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2.
When doing an annual check, assume that 85% of the people with lung cancer will
show positive for the chest x-ray test. About 6% of the people without lung cancer will
also show positive for the chest x-ray test.
3.
The second test called CT scan is done independently. It returns positive for 85% of the
people with lung cancer; its false rate is 0.1%.
Answer: For first part of the question, we can use the result in the previous section. Here is
the repeat: For x-ray test, we have the following:
strength(x-ray test) = P(positive x-ray | cancer) / P(positive x-ray | ~cancer)
= 0.85 / 0.06 = 14.17
For CT scan, we have:
strength(CT scan test) = P(positive CT scan | cancer) / P(positive CT scan | ~cancer)
= 0.85 / 0.001 = 850
For the second part of the problem (the distance each test sways our beliefs), we will
proceed as follows:
We started in the initial world with following probabilities:
P(cancer) = 0.2%, P(healthy) = 99.8%
For a person in this initial world, the probability of having lung cancer is 0.2% (pretty low).
If we use the x-ray as a membership test, then the probability become following (already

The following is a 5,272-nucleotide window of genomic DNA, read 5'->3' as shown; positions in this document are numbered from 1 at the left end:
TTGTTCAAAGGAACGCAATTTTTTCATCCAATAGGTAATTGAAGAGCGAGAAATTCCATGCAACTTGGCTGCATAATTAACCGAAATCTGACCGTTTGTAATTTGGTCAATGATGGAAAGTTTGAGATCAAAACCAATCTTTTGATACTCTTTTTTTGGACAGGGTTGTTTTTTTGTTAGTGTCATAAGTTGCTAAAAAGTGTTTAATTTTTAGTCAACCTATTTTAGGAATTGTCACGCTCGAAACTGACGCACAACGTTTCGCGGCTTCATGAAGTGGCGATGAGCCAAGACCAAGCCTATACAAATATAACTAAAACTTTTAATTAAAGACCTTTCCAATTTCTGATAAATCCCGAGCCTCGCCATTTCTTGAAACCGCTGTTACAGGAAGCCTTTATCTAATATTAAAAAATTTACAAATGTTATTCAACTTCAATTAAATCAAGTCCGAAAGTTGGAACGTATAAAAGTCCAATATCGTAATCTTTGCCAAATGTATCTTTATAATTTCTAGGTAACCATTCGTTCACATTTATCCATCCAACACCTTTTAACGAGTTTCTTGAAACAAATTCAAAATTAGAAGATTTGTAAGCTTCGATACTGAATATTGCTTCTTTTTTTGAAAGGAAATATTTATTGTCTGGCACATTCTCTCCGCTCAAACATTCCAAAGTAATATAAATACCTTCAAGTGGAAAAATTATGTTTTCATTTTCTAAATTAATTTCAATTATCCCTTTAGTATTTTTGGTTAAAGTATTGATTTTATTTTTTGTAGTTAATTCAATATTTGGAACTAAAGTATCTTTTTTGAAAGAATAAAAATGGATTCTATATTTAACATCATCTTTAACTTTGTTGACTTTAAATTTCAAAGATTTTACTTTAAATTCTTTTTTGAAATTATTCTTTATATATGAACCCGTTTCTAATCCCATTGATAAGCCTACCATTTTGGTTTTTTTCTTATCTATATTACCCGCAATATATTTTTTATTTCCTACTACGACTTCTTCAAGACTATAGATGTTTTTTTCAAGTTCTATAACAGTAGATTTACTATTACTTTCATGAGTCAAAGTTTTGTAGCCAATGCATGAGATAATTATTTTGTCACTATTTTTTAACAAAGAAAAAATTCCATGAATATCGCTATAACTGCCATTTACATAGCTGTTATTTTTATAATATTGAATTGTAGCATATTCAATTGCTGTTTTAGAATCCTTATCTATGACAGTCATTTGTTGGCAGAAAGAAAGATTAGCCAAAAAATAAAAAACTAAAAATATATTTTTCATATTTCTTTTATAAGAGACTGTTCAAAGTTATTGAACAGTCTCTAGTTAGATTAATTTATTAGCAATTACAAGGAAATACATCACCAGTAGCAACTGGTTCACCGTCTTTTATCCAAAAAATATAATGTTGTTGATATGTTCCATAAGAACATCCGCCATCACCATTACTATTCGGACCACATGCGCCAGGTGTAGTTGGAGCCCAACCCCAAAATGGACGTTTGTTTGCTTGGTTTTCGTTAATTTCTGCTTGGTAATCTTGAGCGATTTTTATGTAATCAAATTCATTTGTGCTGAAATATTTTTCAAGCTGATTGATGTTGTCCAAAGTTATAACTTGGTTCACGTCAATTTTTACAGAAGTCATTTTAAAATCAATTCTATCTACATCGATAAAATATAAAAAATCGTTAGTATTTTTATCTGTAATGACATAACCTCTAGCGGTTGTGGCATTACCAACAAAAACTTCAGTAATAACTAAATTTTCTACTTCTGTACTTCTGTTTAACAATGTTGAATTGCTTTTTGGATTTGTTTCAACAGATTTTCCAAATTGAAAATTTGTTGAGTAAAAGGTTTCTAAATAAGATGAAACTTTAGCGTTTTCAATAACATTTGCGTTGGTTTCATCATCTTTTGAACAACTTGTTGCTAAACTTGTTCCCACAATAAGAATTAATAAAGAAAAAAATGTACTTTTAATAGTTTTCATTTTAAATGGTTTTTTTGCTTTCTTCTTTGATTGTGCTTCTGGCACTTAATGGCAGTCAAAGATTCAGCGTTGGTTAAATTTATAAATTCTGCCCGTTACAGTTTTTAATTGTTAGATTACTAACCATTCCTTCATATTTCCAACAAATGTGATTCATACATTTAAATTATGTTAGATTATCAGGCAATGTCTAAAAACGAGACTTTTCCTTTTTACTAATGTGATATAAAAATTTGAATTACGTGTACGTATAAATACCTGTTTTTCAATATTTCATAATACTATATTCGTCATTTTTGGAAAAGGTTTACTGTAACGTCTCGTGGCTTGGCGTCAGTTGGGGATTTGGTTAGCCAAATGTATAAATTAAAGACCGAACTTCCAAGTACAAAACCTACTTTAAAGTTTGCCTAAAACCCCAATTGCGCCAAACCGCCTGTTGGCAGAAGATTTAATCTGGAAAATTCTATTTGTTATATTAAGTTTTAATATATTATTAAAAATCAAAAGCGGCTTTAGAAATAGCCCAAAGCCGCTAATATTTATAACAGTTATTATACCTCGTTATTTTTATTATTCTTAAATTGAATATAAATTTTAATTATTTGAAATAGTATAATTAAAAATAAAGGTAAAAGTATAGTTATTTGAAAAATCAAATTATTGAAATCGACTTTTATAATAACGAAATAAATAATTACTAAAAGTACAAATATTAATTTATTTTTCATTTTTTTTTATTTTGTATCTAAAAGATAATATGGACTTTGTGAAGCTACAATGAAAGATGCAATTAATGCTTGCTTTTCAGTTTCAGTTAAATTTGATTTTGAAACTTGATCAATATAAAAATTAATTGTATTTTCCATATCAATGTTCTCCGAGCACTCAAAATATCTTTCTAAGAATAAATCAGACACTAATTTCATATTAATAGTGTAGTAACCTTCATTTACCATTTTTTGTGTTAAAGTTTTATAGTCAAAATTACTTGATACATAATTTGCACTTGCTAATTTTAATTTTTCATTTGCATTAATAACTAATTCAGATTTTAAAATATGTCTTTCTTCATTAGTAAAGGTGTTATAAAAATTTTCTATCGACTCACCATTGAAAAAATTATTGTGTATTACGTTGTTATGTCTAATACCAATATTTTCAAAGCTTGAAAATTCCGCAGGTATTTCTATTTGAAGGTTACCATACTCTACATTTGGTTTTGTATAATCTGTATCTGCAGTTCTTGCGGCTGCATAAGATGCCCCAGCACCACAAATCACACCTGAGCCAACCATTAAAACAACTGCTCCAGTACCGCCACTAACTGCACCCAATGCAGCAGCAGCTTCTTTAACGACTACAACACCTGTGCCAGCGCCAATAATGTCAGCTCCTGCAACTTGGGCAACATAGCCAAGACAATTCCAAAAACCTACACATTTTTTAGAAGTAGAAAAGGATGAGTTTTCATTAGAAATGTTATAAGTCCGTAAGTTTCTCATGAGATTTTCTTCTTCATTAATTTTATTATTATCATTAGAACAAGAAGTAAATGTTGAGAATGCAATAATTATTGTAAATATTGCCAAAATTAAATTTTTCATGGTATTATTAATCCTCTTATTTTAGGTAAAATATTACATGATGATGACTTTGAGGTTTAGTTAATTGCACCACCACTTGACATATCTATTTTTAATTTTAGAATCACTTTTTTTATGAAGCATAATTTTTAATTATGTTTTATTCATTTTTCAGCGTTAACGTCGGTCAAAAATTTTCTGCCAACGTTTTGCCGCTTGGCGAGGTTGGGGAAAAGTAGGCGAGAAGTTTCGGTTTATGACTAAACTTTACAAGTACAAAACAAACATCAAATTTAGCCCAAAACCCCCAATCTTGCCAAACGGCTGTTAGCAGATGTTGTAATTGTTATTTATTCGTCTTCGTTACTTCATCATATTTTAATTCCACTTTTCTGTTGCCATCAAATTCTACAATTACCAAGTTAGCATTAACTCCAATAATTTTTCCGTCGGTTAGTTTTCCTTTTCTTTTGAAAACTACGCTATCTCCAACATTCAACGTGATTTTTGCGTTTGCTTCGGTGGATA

calculated in previous sections):
P(cancer | positive x-ray) = 2.8%, P(healthy | positive x-ray) = 97.2%
The x-ray test shifted our view from P(cancer) = 0.2% to P(cancer | positive x-ray) = 2.8%. It
is a positive evidence. The percentage increase is 2.6%.
Now, let's see how much the CT scan test will shift our view. Starting from the initial world,
if we use the CT scan as a membership test, then the probability can be calculated as
following:
We use the Bayes' theorem:
(|)
=
P(|)∗()
P(|)∗()+(|~)∗(~)
And plug in the following data:
P(cancer) = 0.2% (20 out of 10,000 have cancer)
P(~cancer) = 99.8% (9980 out of 10,000 have no cancer)
P(positive CT scan | cancer) = 85%
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